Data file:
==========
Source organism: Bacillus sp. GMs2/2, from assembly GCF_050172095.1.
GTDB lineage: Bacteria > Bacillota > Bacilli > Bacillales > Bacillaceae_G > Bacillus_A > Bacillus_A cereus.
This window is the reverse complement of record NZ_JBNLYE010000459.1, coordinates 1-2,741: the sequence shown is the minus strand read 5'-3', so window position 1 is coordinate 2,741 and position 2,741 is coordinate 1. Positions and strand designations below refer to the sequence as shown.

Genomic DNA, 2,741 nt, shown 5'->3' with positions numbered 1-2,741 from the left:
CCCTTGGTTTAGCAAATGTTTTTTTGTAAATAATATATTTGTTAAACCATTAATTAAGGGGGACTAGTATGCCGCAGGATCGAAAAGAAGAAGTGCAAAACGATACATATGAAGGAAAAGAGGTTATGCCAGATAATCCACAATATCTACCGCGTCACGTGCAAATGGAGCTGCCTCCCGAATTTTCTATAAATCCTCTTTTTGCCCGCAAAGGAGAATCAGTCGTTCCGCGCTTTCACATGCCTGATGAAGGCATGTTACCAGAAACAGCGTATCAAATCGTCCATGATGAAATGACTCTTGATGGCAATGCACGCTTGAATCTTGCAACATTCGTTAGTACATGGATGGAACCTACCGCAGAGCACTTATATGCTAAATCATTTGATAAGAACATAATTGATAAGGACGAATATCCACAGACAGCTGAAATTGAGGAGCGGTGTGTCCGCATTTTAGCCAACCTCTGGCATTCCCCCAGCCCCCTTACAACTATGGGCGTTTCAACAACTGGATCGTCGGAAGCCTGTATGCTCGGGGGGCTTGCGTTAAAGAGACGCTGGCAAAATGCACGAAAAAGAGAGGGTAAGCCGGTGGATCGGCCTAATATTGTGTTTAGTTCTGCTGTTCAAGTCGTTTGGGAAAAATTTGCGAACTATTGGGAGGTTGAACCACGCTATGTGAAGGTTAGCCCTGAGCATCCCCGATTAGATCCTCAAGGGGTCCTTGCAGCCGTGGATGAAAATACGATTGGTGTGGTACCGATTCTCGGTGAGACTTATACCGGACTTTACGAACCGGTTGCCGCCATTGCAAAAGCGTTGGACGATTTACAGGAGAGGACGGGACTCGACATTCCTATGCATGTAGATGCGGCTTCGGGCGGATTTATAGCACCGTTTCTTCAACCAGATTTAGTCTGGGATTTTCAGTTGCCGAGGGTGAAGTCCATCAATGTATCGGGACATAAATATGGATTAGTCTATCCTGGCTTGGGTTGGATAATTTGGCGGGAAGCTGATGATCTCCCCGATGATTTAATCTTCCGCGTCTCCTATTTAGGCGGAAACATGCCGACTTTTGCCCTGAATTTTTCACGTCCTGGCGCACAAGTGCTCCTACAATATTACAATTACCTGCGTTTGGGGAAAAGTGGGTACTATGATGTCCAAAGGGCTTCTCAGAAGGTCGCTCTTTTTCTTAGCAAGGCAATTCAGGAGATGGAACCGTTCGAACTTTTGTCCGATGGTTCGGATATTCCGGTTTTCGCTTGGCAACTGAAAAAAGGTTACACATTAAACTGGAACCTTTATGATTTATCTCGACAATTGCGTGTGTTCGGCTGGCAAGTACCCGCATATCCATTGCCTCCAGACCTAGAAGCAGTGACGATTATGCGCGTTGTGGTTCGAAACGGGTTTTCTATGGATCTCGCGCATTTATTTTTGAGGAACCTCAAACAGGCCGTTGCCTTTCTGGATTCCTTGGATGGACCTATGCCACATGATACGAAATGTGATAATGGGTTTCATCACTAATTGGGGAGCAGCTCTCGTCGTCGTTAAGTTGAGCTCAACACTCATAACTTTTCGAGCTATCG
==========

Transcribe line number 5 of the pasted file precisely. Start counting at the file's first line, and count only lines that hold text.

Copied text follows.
CCCTTGGTTTAGCAAATGTTTTTTTGTAAATAATATATTTGTTAAACCATTAATTAAGGGGGACTAGTATGCCGCAGGATCGAAAAGAAGAAGTGCAAAACGATACATATGAAGGAAAAGAGGTTATGCCAGATAATCCACAATATCTACCGCGTCACGTGCAAATGGAGCTGCCTCCCGAATTTTCTATAAATCCTCTTTTTGCCCGCAAAGGAGAATCAGTCGTTCCGCGCTTTCACATGCCTGATGAAGGCATGTTACCAGAAACAGCGTATCAAATCGTCCATGATGAAATGACTCTTGATGGCAATGCACGCTTGAATCTTGCAACATTCGTTAGTACATGGATGGAACCTACCGCAGAGCACTTATATGCTAAATCATTTGATAAGAACATAATTGATAAGGACGAATATCCACAGACAGCTGAAATTGAGGAGCGGTGTGTCCGCATTTTAGCCAACCTCTGGCATTCCCCCAGCCCCCTTACAACTATGGGCGTTTCAACAACTGGATCGTCGGAAGCCTGTATGCTCGGGGGGCTTGCGTTAAAGAGACGCTGGCAAAATGCACGAAAAAGAGAGGGTAAGCCGGTGGATCGGCCTAATATTGTGTTTAGTTCTGCTGTTCAAGTCGTTTGGGAAAAATTTGCGAACTATTGGGAGGTTGAACCACGCTATGTGAAGGTTAGCCCTGAGCATCCCCGATTAGATCCTCAAGGGGTCCTTGCAGCCGTGGATGAAAATACGATTGGTGTGGTACCGATTCTCGGTGAGACTTATACCGGACTTTACGAACCGGTTGCCGCCATTGCAAAAGCGTTGGACGATTTACAGGAGAGGACGGGACTCGACATTCCTATGCATGTAGATGCGGCTTCGGGCGGATTTATAGCACCGTTTCTTCAACCAGATTTAGTCTGGGATTTTCAGTTGCCGAGGGTGAAGTCCATCAATGTATCGGGACATAAATATGGATTAGTCTATCCTGGCTTGGGTTGGATAATTTGGCGGGAAGCTGATGATCTCCCCGATGATTTAATCTTCCGCGTCTCCTATTTAGGCGGAAACATGCCGACTTTTGCCCTGAATTTTTCACGTCCTGGCGCACAAGTGCTCCTACAATATTACAATTACCTGCGTTTGGGGAAAAGTGGGTACTATGATGTCCAAAGGGCTTCTCAGAAGGTCGCTCTTTTTCTTAGCAAGGCAATTCAGGAGATGGAACCGTTCGAACTTTTGTCCGATGGTTCGGATATTCCGGTTTTCGCTTGGCAACTGAAAAAAGGTTACACATTAAACTGGAACCTTTATGATTTATCTCGACAATTGCGTGTGTTCGGCTGGCAAGTACCCGCATATCCATTGCCTCCAGACCTAGAAGCAGTGACGATTATGCGCGTTGTGGTTCGAAACGGGTTTTCTATGGATCTCGCGCATTTATTTTTGAGGAACCTCAAACAGGCCGTTGCCTTTCTGGATTCCTTGGATGGACCTATGCCACATGATACGAAATGTGATAATGGGTTTCATCACTAATTGGGGAGCAGCTCTCGTCGTCGTTAAGTTGAGCTCAACACTCATAACTTTTCGAGCTATCG